This is another node whose title might need a bit of explanation. In political campaigning for elections, there are two major types of theories about what makes a successful campaign. One explains the campaign through "macro" explanations, while the other explains it through "micro" explanations.
The "Macro" explanation says that the candidate and campaign are not very important, but that the election will instead be decided by things like overall economic conditions, the demographics of the electorate, and "waves" of political sentiment. Researchers or pundits who believe in this theory try to find the best economic indicators or demographic trends that will determine the election.
On the other hand "Micro" theory focuses on the candidate and the campaign staff, and their strategic and tactical decisions. They look at such things as whether the candidate is charismatic and well-spoken, whether the campaign staff are experienced and working well together, and the decisions made in electoral college strategy.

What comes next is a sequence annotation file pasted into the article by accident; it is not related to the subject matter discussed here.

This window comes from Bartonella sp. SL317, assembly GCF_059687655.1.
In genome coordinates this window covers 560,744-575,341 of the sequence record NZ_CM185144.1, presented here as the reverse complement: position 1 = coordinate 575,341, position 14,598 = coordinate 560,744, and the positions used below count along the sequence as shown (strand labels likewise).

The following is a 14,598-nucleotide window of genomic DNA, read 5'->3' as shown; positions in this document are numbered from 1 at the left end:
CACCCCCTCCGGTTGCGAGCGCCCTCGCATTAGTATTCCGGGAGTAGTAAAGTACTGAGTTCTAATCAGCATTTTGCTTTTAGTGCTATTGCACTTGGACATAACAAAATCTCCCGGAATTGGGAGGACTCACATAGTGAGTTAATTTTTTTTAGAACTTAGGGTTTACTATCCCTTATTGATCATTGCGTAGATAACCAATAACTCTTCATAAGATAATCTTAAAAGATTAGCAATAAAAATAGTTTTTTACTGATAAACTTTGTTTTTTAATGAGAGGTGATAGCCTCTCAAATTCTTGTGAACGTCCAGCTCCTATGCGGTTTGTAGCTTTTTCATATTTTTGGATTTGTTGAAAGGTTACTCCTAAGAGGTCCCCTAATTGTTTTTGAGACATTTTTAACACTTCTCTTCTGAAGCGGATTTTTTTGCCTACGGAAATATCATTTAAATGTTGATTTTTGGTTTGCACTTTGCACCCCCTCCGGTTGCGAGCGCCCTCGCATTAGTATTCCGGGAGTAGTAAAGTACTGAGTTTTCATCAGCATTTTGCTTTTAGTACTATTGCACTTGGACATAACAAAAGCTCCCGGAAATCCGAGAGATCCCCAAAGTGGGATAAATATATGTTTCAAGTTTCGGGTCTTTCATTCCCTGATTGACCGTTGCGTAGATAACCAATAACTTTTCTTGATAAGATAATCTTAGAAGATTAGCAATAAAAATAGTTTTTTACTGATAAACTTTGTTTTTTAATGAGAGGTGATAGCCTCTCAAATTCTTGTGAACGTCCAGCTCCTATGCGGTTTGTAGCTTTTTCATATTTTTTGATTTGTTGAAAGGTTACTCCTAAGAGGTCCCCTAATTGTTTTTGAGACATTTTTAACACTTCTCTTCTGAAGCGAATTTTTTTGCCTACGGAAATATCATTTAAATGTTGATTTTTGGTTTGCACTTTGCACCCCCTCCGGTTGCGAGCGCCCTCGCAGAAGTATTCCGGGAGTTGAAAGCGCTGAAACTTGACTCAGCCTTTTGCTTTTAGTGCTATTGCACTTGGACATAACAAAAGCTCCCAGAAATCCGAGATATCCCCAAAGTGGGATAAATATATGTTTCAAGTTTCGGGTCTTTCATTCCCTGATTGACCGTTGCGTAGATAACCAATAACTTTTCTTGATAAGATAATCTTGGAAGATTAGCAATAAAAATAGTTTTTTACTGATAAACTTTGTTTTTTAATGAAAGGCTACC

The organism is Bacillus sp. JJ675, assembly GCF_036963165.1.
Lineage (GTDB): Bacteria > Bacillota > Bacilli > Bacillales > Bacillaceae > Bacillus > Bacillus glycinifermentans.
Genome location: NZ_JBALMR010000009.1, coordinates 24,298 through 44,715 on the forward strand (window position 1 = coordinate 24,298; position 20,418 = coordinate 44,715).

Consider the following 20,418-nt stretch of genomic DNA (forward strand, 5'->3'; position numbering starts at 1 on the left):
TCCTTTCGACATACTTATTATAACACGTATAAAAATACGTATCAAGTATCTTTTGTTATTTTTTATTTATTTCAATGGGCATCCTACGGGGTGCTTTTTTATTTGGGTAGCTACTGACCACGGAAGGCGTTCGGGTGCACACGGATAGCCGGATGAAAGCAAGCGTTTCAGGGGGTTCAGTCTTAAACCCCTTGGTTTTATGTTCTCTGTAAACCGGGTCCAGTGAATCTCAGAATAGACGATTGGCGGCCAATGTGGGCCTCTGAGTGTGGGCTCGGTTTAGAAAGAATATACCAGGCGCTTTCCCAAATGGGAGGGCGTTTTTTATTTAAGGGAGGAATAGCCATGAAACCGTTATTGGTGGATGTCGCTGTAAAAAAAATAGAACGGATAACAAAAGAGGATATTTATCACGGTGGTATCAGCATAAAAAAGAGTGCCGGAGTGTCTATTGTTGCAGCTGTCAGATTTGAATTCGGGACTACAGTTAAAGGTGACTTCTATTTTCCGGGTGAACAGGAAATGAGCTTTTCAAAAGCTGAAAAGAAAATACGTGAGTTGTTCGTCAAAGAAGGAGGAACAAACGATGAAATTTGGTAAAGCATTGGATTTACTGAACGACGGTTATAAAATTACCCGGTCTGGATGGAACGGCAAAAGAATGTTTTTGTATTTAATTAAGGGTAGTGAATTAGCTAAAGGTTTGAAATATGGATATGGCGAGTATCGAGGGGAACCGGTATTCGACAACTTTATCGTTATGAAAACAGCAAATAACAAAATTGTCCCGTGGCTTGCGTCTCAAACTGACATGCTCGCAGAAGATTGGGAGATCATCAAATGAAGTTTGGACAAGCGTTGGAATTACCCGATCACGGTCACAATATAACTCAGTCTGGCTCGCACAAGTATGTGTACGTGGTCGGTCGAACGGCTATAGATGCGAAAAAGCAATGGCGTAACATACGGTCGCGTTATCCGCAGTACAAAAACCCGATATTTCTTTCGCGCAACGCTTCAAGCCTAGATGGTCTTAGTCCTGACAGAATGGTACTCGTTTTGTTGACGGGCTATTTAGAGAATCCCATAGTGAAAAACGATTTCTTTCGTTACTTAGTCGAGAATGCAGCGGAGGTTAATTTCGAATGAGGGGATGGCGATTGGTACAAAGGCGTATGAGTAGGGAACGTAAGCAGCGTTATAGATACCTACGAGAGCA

As we get into campaign season, the race between Barack Obama and Mitt Romney will be one of the top stories in the media, and everyone from pundits to your annoying brother-in-law will be mansplaining what is "really going on". Variations on macro and micro explanations for the result of the election will be handed out self-assuredly.
My own belief, as with so much in life, is that the answer is somewhere in-between. The amount of presidential elections in the modern era (considered to be post-World War II in this context) is small enough, and has involved enough outlying data, that its hard to model what a standard election would look like. But there is a number of years where the election could be reasonably explained in terms of one or the other. Was 1964 about the electorates differences with Barry Goldwater's politics, or an emotional response to the death of John F Kennedy? Was 1976 a referendum on inflation and other economic conditions, or was it about Gerald Ford's personal qualities? Was George Bush's defeat in 1992 about the recession, or did Bill Clinton win because of the efficiency of his campaign team? Arguments and explanations about this can go on forever, but very few have predictive power.
The reason we have elections in a democracy is because we don't know the results. There is always some uncertainty about what will happen, and no one knows what the deciding factor is. It may be that elections are decided by whether some arcane economic variable shifting a fraction of a percent, or by a candidate appearing on the cover of Rolling Stone wearing pants that are a bit too tight. But I don't believe that we will ever know what the "real" explanation is for why a campaign succeeds or fails.